Saturday, 23 November 2013

My editor is ace

I'm working on editing at the moment. It may not sound it, but it's actually pretty exciting, because it means that I'm on the home stretch.

The work in question is the latest in the strange adventures of Neville Lansdowne. Recall that he fell off the world in Doodling and he pushed the world out of shape in Scribbling. Now, in this latest novella titled Scrawling, Neville is off on a whole new adventure with a bunch of strange new companions. Stay tuned to find out more soon.

In the meantime, I'm working on fine-tuning the manuscript into shape. The best possible shape. And for this I have to give a big thank you to my wonderful editor, Cathy.

She's been really amazing when it comes to helping me put the finishing touches to my work. It's really interesting how I can read something repeatedly and think it's clean and tight and just right, but once she's gone through it, she can point out all these spots where things are actually not so tight or clear, or could be worded better. Not to mention those pesky little typos I never seem to catch.

I really feel that she's made my a better writer. She's helped me to identify the common errors that I make, and be more prepared for them. She's alerted me to the words that I tend to overuse and overuse and overuse, helping me to be more varied in my use of words. She's pushed me to find better and clearer ways to express myself. Hopefully the results will be plain to see once Scrawling is released (either later this year or early next).

So I'd like to end this post with a big thanks to Cathy for the work she's put in to help me with my writing. As an editor, she's really ace!


  1. My wife is my editor. I’m lucky to have an editor for a wife. Most people have to pay a stranger. I still get friends to proofread the thing but Carrie does the final run-through. I am, however, a big believer in self-editing: my name on the cover, my responsibility. I think too many authors treat an editor like a collaborator. They shouldn’t be. Everyone needs one because none of us are perfect but basically we should leave them with next to nothing to do. I spent seven months editing my last book. I started on page one and read through to the end and every time I stumbled on a word or a phrase I fixed it and once I got to the end I started again and every time I found new glitches but after I’d been through it—I think it was about seventeen times in total—I then passed it on to Carrie who did her fixes but I still read it through one more time after she’d finished it before it got sent off to the printer and then I read it through once the proof came back. And I was pleased with the results. No editor could afford to spend that amount of time on one book or to put it another way no author could afford to pay an editor to spend that much time on one book. Some people might call it overkill. Perhaps it is but my first novel went out with about a dozen typos in it because I was cocky and I swore that’d never happen again. And the irony there is that was the one book I paid an editor to look at and Carrie still had to clean up after her.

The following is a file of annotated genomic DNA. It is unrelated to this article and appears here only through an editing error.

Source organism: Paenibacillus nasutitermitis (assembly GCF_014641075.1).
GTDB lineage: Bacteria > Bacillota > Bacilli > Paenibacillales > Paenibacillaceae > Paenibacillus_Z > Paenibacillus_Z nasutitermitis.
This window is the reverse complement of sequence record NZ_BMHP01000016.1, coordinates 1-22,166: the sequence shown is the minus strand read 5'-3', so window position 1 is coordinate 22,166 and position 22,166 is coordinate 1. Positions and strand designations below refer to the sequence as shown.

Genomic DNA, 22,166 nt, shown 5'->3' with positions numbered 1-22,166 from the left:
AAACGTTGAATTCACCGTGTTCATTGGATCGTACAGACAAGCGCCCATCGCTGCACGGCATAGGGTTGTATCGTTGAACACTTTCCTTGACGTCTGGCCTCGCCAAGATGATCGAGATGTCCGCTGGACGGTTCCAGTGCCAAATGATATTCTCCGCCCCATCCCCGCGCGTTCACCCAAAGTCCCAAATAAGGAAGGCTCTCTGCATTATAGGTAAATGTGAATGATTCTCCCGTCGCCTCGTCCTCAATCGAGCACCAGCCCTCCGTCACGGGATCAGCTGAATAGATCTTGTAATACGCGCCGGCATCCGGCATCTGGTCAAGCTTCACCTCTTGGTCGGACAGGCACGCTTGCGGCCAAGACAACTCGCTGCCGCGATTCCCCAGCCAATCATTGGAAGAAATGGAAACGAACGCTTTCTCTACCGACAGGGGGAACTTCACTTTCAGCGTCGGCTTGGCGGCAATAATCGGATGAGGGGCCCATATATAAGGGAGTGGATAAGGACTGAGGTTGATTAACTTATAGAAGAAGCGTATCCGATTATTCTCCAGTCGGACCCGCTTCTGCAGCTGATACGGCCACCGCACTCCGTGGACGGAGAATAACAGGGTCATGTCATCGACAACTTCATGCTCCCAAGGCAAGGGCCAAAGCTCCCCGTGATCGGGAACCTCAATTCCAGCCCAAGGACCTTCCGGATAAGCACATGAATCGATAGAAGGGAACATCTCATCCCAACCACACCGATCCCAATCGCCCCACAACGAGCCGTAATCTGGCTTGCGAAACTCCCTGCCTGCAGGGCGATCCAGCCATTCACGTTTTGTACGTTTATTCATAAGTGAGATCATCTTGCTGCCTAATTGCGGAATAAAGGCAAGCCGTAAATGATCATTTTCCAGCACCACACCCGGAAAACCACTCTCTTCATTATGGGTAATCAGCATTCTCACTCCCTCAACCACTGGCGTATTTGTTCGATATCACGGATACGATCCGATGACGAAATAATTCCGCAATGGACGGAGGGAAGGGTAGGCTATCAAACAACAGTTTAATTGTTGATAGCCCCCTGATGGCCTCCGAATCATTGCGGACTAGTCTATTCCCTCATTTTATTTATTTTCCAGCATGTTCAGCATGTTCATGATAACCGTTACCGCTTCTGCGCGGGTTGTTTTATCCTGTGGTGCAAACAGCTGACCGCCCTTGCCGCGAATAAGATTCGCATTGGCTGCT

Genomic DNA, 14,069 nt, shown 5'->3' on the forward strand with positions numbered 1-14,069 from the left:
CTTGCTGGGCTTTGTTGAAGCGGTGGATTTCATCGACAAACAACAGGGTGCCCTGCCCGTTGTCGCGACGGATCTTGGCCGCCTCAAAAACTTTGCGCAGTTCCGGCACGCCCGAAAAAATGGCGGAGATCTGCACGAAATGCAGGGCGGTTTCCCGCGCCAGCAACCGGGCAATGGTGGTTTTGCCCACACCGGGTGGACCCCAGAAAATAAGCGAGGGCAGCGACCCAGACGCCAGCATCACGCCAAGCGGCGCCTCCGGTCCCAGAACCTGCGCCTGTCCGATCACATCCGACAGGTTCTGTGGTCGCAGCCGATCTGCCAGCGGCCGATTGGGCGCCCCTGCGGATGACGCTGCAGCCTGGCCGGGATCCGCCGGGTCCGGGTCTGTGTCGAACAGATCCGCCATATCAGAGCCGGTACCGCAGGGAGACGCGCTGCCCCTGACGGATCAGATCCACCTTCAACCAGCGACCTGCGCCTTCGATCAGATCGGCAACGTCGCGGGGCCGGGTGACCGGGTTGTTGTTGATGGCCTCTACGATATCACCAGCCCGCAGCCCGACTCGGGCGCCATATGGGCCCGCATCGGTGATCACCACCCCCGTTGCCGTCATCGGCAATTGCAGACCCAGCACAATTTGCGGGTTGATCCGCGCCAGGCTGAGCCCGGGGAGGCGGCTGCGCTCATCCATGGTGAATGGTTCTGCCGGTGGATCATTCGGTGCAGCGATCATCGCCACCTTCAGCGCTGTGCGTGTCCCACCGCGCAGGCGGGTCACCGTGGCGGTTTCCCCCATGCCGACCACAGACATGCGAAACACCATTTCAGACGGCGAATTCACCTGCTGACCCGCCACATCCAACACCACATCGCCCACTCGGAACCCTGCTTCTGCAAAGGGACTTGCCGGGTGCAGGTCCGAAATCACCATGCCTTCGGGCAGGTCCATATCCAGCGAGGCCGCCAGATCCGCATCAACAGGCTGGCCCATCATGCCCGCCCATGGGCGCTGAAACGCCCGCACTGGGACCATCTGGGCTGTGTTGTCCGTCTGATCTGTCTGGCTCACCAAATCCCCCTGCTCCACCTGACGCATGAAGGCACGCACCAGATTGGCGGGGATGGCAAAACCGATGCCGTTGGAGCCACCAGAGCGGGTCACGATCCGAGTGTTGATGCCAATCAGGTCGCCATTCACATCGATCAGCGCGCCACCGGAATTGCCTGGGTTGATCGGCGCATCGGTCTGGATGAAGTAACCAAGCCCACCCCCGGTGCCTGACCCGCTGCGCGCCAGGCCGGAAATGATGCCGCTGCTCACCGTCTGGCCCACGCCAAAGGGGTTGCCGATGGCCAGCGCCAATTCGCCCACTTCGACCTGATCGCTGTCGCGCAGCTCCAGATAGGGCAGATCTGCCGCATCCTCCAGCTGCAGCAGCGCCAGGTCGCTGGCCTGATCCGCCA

1. Hi Jim. I do a heap of self editing on my books as well. But after a while, the words begin to swim in front of me and I need someone else to make some sense of them.